My 2005 Phantom certainly didn’t disappoint in person, as the wide, thick-cushioned seats were insanely comfortable, and the quality of the interior materials was extremely good. The engine presentation was equally beautiful and tidy, with very little of its BMW-derived V12 covered up with cheap plastic covers like most modern luxury car offerings. Everything about this car is perfect old school luxury, but it does have a few fun technological party tricks. The power retractable hood ornament is my favorite, which hides away the “Spirit of Ecstasy” inside the grill at the push of the button. The rear “suicide” doors are also power retractable, and while the Phantom is haunted by an unloved early BMW iDrive infotainment system, that can also be hidden away. Almost like a secret room in a Victorian house, an unsuspecting button flips away the screen to replace it with an analog clock mounted to a large wooden panel.
As expected, the cheapest Phantom available in the USA wasn’t in perfect condition. Along with being greeted by the typical BMW chimes during the engine startup sequence, the car also had a few BMW warning messages, including one for power window initialization, as well as an error in the active suspension. There were a few other little problems, but none that dissuaded me from buying the car. Driving a Phantom for the first time was the ultimate luxury experience, exactly as I had imagined it. Other than completely failing at parallel parking the behemoth, I didn’t have any other serious problems.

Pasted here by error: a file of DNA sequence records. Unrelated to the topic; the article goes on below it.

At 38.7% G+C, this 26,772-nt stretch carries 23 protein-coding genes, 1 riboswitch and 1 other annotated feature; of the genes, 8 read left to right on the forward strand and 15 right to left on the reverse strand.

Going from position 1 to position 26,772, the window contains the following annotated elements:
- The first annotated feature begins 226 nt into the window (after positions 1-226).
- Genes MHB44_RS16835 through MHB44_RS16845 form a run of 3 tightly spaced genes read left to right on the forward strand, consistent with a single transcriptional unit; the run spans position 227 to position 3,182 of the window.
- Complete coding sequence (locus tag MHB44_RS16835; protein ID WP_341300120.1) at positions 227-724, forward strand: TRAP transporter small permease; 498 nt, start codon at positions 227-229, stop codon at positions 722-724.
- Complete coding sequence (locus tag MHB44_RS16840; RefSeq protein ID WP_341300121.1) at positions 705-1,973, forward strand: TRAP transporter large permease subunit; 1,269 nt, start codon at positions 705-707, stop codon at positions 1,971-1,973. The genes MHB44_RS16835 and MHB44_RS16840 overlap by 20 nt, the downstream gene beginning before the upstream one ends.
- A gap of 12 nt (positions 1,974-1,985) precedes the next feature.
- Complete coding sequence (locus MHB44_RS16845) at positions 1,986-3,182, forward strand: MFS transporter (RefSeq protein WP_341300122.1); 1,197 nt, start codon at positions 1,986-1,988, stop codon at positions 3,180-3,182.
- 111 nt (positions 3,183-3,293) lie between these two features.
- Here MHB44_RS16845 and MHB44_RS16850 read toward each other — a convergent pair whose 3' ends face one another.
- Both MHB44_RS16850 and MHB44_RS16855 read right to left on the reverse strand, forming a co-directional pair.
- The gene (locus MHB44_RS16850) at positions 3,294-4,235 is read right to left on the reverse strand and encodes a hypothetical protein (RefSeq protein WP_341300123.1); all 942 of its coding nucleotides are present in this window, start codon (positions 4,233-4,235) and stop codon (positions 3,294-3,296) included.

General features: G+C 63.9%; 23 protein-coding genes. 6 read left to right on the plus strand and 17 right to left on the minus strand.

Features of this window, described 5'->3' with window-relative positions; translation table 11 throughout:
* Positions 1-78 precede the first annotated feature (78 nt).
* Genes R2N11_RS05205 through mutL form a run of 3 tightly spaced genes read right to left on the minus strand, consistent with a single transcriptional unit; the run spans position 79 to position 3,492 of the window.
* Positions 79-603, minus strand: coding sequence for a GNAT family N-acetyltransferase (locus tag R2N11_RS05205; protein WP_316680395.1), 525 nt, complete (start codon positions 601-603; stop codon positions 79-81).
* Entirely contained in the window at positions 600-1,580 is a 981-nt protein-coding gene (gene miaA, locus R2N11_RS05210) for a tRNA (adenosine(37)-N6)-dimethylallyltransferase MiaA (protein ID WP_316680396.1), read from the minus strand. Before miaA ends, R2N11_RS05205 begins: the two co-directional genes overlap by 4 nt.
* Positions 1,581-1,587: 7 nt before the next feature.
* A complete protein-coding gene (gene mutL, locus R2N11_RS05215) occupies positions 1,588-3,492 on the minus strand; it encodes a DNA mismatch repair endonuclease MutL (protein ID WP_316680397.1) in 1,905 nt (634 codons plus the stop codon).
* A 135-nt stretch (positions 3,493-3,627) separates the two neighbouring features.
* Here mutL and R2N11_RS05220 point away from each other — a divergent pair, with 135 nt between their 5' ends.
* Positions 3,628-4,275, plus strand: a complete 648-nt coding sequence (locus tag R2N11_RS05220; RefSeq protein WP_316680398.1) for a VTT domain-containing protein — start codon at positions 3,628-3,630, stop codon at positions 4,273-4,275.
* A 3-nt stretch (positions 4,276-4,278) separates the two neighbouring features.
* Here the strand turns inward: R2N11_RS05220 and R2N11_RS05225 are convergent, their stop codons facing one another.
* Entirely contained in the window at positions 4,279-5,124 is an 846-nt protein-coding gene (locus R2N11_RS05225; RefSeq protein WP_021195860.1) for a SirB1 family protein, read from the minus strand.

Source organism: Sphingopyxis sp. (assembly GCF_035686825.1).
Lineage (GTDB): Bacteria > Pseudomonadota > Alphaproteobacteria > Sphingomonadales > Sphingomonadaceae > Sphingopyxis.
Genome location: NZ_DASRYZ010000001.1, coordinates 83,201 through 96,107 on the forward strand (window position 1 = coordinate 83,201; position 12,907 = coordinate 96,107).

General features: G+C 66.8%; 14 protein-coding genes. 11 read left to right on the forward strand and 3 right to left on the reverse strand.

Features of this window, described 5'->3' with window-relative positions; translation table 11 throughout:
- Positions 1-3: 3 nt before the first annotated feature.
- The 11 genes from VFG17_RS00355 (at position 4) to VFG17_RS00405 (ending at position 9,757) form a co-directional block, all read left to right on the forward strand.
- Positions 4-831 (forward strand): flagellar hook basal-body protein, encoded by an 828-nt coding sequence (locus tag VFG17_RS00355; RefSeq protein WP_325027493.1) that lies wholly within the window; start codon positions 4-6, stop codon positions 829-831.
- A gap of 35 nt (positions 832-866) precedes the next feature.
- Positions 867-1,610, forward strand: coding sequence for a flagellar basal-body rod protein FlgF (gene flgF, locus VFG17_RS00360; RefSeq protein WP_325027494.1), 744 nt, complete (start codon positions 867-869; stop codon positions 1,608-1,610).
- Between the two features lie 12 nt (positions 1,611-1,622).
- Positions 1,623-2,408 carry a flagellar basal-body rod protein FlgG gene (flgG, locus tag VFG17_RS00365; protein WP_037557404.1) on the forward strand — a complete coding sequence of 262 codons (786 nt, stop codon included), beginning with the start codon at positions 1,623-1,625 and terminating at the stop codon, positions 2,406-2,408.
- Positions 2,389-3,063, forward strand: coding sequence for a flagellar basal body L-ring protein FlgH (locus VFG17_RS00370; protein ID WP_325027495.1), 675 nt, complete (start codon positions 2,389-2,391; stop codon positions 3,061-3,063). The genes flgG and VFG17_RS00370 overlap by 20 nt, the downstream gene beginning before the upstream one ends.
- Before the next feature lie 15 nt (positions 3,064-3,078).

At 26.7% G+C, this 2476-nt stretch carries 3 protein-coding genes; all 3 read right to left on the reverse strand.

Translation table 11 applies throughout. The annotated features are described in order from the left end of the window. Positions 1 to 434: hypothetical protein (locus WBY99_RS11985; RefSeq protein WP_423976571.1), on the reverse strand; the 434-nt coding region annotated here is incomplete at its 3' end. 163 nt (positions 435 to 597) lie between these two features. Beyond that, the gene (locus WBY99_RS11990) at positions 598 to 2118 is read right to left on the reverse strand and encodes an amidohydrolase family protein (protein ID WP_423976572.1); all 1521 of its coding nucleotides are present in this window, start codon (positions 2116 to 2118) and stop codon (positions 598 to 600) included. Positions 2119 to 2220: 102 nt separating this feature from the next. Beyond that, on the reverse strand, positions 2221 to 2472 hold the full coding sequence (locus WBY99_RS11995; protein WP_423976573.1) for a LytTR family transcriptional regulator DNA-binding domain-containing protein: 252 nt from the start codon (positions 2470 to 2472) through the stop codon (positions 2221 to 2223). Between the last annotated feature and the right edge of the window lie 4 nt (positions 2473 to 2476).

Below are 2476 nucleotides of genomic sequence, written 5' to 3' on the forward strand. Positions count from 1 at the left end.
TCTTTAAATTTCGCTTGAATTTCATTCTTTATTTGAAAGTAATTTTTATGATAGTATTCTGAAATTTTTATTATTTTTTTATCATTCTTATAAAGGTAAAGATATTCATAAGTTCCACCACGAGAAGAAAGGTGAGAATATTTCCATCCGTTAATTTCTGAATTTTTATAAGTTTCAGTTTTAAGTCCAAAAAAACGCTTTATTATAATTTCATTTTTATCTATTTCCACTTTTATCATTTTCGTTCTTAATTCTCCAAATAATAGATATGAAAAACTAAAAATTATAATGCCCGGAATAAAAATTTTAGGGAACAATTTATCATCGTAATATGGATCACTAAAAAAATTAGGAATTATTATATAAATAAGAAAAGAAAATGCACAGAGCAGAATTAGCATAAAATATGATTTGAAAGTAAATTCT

With a few hundred more signatures at the dealership sales office, and a giant loan check relieved from my wallet, I was the new overjoyed owner of a 2005 Phantom, which was impossible to park in downtown Chicago. I ended up walking and renting a bicycle to get around the city for the rest of the weekend, all the while wondering if my latest purchase would make the 700-mile trip back home. Hopefully the voyage truly leaves me in the spirit of ecstasy rather than unfolding like the storyline of Titanic. FULL STEAM AHEAD!
MORE FROM OVERSTEER:
Here’s Why This Porsche Speedster Isn’t Worth $200,000 — Because It’s a Volkswagen
Yes, I Really Do Need That Many Cup Holders
Here’s Everything That’s Broken on My Cheap V12 Mercedes SL600